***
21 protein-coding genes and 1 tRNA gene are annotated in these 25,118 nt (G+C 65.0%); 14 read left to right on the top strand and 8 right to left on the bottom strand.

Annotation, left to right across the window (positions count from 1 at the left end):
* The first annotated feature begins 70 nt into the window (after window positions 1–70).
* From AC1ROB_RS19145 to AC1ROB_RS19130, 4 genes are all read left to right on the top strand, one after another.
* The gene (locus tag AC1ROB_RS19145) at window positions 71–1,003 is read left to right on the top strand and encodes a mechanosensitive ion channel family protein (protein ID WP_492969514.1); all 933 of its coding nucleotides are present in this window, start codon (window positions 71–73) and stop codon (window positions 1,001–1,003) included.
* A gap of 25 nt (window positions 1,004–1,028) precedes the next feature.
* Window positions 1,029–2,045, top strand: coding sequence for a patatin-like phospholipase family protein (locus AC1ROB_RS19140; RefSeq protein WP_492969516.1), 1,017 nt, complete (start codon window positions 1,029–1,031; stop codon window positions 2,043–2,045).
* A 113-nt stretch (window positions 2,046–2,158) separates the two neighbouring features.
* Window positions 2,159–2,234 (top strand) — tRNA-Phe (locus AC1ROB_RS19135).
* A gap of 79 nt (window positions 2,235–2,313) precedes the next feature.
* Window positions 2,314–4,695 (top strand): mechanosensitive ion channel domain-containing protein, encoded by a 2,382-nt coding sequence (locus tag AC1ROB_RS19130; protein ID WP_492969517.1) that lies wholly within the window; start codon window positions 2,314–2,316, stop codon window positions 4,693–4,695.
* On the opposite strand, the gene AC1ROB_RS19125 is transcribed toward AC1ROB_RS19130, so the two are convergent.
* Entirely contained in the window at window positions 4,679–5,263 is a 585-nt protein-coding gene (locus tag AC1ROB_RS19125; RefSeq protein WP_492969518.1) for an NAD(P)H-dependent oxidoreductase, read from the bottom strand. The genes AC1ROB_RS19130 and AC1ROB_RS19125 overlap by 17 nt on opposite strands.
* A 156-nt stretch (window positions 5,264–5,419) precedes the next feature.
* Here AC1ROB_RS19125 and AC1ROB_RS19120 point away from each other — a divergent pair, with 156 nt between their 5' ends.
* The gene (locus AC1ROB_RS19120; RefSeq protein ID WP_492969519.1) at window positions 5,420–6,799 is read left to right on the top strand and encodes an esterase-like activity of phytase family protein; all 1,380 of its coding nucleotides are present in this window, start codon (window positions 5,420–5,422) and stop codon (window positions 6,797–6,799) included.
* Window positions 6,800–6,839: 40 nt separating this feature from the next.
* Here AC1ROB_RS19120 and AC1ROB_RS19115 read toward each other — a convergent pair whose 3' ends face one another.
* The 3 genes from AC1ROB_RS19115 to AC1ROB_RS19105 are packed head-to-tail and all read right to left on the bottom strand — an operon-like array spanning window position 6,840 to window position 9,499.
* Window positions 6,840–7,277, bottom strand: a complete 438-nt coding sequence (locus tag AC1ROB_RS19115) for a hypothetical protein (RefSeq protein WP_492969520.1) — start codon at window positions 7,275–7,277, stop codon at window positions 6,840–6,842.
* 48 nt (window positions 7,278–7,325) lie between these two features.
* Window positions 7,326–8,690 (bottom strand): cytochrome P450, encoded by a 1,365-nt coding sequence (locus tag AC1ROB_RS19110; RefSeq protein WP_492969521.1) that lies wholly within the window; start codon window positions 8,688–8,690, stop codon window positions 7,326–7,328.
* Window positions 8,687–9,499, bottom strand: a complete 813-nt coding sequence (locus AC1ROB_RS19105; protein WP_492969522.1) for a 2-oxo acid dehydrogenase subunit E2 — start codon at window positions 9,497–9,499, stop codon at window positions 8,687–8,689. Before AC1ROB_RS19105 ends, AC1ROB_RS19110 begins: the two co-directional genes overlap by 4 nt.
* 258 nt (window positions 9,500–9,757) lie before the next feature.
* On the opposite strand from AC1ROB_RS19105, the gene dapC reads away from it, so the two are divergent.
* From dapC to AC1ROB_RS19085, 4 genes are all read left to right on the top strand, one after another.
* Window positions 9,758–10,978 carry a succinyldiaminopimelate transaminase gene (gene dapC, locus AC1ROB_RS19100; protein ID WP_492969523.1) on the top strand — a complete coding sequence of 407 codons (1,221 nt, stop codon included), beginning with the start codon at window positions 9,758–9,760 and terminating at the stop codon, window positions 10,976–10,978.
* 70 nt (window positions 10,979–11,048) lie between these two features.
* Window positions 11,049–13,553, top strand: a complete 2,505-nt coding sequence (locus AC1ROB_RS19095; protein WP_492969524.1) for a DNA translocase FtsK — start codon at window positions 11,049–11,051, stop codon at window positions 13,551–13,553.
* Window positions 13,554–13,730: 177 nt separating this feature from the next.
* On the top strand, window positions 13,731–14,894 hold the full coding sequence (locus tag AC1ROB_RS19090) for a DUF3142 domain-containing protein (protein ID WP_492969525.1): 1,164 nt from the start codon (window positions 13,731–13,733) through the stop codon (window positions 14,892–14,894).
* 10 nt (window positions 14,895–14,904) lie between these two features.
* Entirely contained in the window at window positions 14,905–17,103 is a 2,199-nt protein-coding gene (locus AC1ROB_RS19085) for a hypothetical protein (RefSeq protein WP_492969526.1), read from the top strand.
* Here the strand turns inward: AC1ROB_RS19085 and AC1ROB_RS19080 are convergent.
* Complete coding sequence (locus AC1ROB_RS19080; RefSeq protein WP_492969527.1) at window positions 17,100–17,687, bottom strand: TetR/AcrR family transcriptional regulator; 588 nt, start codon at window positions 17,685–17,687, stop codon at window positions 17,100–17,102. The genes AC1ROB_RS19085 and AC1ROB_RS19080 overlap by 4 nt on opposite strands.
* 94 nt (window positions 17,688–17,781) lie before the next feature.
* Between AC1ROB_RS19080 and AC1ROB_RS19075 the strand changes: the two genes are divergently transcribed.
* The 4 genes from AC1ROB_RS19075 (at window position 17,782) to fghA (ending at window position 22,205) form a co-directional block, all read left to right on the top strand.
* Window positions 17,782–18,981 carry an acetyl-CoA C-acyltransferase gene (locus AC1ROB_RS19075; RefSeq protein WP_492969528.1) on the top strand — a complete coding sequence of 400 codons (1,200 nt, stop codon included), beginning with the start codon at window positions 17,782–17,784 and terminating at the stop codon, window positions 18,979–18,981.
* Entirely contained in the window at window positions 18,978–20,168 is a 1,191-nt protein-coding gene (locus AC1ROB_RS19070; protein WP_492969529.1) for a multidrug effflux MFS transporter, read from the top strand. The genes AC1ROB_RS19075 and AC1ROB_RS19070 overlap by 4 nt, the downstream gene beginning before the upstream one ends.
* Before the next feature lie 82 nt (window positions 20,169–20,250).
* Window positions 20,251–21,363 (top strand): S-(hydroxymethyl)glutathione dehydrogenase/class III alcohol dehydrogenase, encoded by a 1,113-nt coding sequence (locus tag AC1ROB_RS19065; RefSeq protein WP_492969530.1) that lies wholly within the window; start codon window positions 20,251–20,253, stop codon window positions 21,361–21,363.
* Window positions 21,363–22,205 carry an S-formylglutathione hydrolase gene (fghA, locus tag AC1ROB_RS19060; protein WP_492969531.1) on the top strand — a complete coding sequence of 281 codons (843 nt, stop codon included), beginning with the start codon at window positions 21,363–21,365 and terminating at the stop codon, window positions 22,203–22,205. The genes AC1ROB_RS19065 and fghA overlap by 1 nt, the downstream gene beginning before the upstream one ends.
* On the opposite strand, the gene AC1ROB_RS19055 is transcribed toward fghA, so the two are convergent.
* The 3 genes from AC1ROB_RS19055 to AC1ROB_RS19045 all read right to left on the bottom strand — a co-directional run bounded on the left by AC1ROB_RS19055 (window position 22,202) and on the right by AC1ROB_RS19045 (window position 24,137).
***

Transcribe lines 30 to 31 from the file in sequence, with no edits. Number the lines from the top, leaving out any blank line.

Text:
* Window positions 13,554–13,730: 177 nt separating this feature from the next.
* On the top strand, window positions 13,731–14,894 hold the full coding sequence (locus tag AC1ROB_RS19090) for a DUF3142 domain-containing protein (protein ID WP_492969525.1): 1,164 nt from the start codon (window positions 13,731–13,733) through the stop codon (window positions 14,892–14,894).